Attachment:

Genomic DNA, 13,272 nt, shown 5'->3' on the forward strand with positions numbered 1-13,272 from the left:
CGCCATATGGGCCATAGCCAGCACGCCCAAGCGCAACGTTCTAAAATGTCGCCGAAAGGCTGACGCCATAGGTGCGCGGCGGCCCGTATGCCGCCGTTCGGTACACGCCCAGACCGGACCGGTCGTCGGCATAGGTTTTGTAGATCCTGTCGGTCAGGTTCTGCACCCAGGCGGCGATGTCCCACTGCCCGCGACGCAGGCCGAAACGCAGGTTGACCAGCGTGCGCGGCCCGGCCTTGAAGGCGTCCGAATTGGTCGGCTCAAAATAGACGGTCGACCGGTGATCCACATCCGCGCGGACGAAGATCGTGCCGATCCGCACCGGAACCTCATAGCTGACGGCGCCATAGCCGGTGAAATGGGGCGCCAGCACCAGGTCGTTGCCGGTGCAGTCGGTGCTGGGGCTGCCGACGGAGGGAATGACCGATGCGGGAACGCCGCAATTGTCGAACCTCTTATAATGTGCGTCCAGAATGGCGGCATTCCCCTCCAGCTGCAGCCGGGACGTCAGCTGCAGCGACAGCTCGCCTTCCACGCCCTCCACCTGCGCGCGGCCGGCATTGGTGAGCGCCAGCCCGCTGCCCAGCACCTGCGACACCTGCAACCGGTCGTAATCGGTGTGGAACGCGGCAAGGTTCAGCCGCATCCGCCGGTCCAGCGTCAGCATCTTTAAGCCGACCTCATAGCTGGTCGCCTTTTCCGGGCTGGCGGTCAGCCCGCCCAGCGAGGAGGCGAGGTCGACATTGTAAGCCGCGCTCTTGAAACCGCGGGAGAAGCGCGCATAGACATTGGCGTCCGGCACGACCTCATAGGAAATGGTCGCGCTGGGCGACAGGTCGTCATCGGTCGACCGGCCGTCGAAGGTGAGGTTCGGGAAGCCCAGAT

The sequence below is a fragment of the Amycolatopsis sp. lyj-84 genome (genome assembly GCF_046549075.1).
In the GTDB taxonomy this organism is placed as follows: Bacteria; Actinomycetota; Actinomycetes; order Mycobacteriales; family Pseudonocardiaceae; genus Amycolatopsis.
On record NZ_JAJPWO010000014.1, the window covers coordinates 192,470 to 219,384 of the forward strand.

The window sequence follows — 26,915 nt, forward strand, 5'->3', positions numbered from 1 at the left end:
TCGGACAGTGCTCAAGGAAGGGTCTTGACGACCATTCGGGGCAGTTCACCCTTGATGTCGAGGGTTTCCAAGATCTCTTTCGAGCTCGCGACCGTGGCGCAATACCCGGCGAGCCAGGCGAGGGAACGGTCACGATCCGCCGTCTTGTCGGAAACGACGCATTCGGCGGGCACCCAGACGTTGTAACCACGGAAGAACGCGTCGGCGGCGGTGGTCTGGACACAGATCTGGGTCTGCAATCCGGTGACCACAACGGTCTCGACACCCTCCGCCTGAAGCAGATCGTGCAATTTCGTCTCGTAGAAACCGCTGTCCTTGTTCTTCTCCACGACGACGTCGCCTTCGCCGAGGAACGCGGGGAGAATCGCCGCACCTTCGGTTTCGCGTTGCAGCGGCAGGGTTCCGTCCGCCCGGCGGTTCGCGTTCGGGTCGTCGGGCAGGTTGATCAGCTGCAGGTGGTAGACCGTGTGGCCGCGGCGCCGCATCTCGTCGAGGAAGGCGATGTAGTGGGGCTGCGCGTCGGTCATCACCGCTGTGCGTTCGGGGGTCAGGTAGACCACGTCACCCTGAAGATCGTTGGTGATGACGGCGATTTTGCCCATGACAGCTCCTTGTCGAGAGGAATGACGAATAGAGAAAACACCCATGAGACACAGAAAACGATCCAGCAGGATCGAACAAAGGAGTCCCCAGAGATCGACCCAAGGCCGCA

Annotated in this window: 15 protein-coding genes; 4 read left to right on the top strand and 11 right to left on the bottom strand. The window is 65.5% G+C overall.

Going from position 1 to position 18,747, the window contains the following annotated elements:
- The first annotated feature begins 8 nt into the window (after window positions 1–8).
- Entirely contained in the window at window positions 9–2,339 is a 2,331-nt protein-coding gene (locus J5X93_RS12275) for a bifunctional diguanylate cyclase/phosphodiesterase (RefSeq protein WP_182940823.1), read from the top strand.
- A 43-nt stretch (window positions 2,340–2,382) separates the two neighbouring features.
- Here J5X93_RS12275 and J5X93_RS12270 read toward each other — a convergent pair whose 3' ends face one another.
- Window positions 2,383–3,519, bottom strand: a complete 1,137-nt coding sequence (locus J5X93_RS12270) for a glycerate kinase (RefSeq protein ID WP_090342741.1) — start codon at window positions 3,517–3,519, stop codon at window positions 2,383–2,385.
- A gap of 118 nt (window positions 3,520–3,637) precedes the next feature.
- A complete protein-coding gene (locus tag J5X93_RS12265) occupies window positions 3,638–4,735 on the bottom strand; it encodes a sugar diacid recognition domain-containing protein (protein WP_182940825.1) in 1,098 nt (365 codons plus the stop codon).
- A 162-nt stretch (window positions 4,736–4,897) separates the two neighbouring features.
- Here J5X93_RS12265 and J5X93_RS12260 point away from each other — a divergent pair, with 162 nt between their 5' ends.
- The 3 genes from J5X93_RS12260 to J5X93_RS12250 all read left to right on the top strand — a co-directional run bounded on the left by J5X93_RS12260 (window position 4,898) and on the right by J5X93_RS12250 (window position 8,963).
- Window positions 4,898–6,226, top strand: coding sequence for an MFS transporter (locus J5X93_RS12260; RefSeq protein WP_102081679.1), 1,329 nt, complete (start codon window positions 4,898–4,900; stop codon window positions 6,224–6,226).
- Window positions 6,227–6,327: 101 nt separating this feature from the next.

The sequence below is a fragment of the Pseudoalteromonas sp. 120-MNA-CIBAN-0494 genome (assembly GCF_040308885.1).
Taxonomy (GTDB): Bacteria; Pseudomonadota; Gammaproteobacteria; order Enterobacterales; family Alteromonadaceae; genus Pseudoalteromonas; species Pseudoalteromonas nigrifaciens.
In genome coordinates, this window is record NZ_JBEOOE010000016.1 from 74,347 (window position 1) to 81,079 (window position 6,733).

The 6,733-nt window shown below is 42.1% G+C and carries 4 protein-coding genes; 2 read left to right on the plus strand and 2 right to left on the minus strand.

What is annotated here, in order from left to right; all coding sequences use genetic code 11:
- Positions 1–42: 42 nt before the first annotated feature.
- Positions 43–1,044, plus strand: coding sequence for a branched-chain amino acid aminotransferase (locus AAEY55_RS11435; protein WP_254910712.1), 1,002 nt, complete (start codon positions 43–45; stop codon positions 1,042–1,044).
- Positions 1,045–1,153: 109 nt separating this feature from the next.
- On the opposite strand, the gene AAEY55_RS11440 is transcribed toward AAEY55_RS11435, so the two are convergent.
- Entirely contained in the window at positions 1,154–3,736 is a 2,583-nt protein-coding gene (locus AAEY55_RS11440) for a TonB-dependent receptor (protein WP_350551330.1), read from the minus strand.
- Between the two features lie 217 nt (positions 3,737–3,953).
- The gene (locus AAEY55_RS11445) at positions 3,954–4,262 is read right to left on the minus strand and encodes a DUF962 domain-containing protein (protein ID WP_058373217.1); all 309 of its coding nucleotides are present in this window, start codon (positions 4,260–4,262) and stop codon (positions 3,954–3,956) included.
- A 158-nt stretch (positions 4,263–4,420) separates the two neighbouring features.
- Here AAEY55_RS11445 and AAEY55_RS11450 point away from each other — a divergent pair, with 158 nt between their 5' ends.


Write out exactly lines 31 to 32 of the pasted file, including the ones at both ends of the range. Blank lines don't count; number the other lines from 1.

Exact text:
- Entirely contained in the window at positions 1,154–3,736 is a 2,583-nt protein-coding gene (locus AAEY55_RS11440) for a TonB-dependent receptor (protein WP_350551330.1), read from the minus strand.
- Between the two features lie 217 nt (positions 3,737–3,953).